Second Trip Home ( Fire #6)

My first trip home had taken place on July 18. On 20th, there was a surge of activity on the fire. The round blue information dot on the north of Clearwater Lake (the one closest to Highway 20) indicates the Terra Nostra Guest Ranch, owned and operated by my helpful neighbour Christoph, whom I have mentioned many times before.

We also heard that Highway 20 was closed again by the Hotnarko fire further north. This was puzzling as there appeared to be no new activity on the Google Earth fire maps there, and when I followed it up with a look at DriveBC, there was no mention of a closure. I learned later that, in anticipation of the strong southwest winds, they had “bombed the hell out of the fire.” When I drove by it yesterday, there was no sign of it – just two new, wide fireguards on either side.

Despite last week’s winds, Google Earth showed the fire to be remarkably calm. It was cool, and apparently a little bit of rain fell, a great combination for slowing the fire down.

One might be forgiven in thinking that all the danger was past. But it is supposed to warm up in a few days, and stay hot, and who knows what might happen. At any rate, it was a good window of calm for me to make a second trip home to pick up a few more items – and, of course, to see what was going on.

I wanted to get there before people started work, and I left the Bella Coola Valley about 2.30:AM. Just before the bottom of the Bella Coola Hill I was surprised to see the headlights of a vehicle – then another – and another. I was dumfounded! Thirteen cars and pickups (judging by the lights) filed past me in slow motion, some with their slow-vehicle flashers going. The only solution I could think of was that personnel from the fire camp near Anahim were travelling down valley to be redeployed elsewhere. Presumably the authorities felt it was safer for a convoy to travel at night when they would not meet anyone. Thank goodness I had not left the valley half an hour before.

I soon found out why the flashers were going. A short distance up the hill I ran into fog so thick I could barely see the edge of the highway. Full beam lights were too dazzling; even low beam made a blur of the fog. All I could do was creep along as close to ditch on the cliff side of the highway as possible. I would see if anyone else was coming as their lights would illuminate the fog, too, but in fact I saw no one at all for the next two hours.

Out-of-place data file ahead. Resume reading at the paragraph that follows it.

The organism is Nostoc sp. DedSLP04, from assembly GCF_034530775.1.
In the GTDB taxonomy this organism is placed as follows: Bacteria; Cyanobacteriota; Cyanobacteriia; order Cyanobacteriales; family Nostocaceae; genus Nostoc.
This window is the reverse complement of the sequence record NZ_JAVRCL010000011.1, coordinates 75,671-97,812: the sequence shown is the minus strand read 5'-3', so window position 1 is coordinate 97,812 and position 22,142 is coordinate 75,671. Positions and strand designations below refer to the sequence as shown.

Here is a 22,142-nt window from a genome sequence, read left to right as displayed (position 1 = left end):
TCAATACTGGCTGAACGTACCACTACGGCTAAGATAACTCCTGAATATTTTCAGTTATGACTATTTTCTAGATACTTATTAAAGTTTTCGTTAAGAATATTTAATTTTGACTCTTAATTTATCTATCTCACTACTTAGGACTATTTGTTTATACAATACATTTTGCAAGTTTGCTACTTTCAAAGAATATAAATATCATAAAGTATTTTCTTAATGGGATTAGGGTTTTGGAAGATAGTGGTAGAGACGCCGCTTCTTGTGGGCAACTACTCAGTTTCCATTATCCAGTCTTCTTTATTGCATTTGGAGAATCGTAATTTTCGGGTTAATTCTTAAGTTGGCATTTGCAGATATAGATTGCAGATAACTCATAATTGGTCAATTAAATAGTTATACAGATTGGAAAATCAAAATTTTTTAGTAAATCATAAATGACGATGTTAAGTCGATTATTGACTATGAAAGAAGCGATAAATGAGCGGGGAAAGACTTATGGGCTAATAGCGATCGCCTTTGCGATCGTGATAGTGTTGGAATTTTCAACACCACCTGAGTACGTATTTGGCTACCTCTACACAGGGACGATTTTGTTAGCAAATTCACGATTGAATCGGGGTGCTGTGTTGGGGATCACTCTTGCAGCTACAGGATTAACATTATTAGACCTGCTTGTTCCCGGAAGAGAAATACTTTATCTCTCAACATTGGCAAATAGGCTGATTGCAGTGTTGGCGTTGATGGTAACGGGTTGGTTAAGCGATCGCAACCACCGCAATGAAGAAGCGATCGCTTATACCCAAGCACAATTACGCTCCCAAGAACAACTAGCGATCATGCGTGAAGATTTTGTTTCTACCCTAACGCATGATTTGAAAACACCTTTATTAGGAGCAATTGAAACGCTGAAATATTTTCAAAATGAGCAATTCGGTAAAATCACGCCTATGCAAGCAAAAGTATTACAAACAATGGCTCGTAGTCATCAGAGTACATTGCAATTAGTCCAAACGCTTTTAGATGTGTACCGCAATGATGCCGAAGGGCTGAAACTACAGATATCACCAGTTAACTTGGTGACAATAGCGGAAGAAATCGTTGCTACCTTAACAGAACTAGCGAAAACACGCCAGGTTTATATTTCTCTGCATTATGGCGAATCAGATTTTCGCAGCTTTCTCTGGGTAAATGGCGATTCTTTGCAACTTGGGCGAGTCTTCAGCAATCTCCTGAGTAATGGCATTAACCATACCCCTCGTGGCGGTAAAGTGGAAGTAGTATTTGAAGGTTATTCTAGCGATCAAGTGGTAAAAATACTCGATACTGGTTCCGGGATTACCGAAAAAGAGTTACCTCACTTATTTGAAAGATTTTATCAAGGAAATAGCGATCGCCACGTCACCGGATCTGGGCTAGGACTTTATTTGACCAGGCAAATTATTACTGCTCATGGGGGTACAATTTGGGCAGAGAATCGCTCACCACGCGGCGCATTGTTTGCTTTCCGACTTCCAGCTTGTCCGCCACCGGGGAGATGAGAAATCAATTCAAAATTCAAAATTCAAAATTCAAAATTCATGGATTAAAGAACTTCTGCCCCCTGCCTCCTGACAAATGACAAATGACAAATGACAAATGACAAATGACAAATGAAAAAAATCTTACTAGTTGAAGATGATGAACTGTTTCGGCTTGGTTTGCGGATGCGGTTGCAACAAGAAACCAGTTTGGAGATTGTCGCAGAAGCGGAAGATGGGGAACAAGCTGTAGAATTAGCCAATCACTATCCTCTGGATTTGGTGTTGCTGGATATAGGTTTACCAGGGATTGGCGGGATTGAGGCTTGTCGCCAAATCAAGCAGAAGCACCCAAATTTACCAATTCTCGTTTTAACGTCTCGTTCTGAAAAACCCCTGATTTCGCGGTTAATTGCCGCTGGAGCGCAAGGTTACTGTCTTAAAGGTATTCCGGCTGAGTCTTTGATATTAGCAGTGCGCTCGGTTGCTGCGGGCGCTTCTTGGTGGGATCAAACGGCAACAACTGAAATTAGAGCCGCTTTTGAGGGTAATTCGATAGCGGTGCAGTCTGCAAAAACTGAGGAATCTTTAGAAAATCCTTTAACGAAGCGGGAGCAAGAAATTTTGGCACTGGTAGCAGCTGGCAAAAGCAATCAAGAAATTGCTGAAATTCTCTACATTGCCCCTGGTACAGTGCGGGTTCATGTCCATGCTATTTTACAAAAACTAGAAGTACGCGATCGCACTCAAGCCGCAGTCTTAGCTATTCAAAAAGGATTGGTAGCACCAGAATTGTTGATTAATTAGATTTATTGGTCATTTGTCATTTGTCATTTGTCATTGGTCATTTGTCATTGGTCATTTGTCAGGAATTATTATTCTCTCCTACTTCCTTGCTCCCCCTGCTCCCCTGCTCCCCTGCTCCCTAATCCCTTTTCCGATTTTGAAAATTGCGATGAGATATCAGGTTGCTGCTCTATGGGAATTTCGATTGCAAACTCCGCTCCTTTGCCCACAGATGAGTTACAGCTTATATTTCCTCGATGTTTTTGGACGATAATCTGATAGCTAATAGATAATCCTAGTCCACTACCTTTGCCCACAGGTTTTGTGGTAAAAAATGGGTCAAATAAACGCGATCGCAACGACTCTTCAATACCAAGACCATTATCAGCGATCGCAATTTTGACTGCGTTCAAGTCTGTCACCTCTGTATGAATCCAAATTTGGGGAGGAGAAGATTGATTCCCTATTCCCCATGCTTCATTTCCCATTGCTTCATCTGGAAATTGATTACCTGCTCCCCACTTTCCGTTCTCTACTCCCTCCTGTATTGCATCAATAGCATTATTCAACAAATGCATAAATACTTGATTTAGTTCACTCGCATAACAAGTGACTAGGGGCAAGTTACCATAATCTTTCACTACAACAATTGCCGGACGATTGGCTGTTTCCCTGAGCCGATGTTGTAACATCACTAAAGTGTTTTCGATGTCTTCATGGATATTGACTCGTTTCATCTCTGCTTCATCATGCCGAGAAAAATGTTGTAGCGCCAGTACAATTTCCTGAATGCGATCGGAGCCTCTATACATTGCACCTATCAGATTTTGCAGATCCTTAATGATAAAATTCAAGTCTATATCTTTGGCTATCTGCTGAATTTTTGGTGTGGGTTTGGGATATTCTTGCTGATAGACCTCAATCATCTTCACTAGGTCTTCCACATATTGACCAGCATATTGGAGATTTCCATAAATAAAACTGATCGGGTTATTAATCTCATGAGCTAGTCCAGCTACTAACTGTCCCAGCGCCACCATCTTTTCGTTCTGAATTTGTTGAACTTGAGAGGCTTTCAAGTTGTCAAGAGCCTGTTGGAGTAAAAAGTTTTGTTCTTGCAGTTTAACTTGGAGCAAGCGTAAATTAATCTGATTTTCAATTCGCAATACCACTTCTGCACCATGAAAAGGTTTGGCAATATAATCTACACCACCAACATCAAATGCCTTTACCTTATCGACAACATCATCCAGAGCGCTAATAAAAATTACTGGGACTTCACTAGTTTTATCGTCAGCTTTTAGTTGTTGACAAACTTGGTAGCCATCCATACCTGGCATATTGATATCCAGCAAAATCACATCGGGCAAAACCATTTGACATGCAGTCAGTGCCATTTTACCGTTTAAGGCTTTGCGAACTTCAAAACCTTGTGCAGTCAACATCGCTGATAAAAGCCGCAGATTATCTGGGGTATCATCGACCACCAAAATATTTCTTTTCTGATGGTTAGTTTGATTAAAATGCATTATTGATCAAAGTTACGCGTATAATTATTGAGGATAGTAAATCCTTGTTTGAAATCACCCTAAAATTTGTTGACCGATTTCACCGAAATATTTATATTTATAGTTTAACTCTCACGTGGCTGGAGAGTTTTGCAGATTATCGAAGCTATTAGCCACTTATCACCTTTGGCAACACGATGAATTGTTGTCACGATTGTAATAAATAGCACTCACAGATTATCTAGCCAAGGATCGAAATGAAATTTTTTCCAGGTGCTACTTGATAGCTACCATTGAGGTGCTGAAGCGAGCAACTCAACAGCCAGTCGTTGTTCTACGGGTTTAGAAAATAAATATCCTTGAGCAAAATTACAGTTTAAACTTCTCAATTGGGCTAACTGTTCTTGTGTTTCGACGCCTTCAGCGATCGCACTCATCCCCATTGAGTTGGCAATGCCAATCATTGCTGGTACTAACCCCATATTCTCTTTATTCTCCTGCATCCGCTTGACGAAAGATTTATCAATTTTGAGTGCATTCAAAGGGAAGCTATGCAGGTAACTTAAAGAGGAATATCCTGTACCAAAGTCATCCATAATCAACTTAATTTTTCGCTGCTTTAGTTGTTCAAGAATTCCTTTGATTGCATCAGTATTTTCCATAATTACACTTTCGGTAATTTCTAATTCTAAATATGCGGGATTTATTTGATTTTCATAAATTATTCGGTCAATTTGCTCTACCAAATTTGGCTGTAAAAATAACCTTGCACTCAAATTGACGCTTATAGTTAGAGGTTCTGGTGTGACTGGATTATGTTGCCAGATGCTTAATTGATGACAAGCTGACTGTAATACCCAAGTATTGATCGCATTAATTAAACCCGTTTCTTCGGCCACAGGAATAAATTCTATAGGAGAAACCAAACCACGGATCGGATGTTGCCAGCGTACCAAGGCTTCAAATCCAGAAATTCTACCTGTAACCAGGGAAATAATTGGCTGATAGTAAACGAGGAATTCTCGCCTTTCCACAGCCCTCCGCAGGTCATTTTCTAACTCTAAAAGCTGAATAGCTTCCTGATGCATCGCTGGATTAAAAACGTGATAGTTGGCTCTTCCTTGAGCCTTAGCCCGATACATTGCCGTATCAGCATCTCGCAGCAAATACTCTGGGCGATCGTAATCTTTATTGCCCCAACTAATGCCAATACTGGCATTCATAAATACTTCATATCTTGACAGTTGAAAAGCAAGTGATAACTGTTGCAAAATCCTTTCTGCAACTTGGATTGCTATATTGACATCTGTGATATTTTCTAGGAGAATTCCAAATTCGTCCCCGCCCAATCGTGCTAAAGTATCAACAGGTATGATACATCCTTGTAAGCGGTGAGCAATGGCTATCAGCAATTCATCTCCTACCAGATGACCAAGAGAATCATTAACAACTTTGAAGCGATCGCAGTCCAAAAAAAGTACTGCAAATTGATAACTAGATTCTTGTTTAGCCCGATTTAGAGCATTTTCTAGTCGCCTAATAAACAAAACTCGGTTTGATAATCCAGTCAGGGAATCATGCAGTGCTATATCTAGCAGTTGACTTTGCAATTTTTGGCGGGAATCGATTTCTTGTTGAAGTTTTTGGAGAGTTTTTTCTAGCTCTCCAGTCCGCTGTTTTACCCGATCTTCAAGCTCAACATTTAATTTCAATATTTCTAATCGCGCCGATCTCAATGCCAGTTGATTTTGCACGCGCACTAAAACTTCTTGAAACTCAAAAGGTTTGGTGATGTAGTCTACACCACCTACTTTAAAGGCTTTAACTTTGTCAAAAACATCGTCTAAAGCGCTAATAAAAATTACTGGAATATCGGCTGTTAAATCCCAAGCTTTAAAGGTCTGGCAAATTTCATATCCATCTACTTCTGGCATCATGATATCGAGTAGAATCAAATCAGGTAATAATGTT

It was still too dark to take pictures when I arrived at my turn-off, but I was blown away by what I saw. I took pictures on the way out, but have posted them in a better order to illustrate what was going on.

First, our road (which used to be the old Highway 20 but has long been decommissioned) now has a name.

Secondly, the sides have been cleared.

Here is a picture of the new fireguard – basically one lane with the forest to the edge like our road used to be. (The burned area on the left was where I saw the flames on my first trip home.

Our road is now naked!

A feller-buncher has ripped out the trees and piled them in windrows.

I’m not sure why they did this here, as the alignment of the road, which is parallel to the river and Highway 20, is not protecting a lot – except access to people travelling back and forth. To add to the disorientation, most of the familiar bumps have disappeared. Whether the road has been graded or simply churned up by the massive amount of heavy traffic, I don’t know – but I am all for that bit!

This was never a pretty forest, being riddled with mistletoe and beetle-kill, but now it’s like being in a clear-cut. Still, as far as I am concerned, whatever works to save my place is fine by me. So far I see no destruction from my house, only greenery. And as a naturalist, I shall be very interested in watching the forest resurrect itself.

You can see from the pictures that the road is still very dry. I left a rooster tail of dust behind me. But, although I don’t think anyone had tended the sprinklers the day before, all the hoses were in place and the ground around the buildings – and the garden – was soaking wet. We are being well looked after.

I took time to weed the carrots and collect bags of greens to take back with me.

By the time I left, I could hear heavy machinery distantly working on our guard and also across the Highway. Helicopters started flying back and forth, often landing and taking off from Christoph’s – no doubt they are using his gravel airstrip, open space, and good water supply as a staging area.

Before I left, I took a side trip – still in the green – to where I’d left a trail camera. From there I could see Clearwater Lake. Christoph’s place is just off the picture to the extreme bottom right. The brown hills behind might be the result of the 2017 fire, as it stopped right about there – or it could be the new fire. In between is a new slash in the ground – no doubt a very good fire guard. Fingers crossed for Christoph. This is not just altruism – if they save his place, they save the Highway – and save us, too.

New phone poles had been set up on Highway 20. There is no power along this stretch, only a phone line that goes to Anahim Lake. No one mentioned the phone had been out, so they must have replaced the poles and wire very quickly. (There are no cell phone towers in this area so keeping lines of communication open would be essential.)

New vistas have opened up – looking west, one can see a few puffers. These are benign now, but with increasing temperatures and strong winds, they have the potential go crazy.

Near the top of the Bella Coola Hill I stopped in one of the numerous old burns up there to view the Rainbow Mountains. The fireweed along the Highway was superb.

So now we wait again.

One Woman's Life In The Wilderness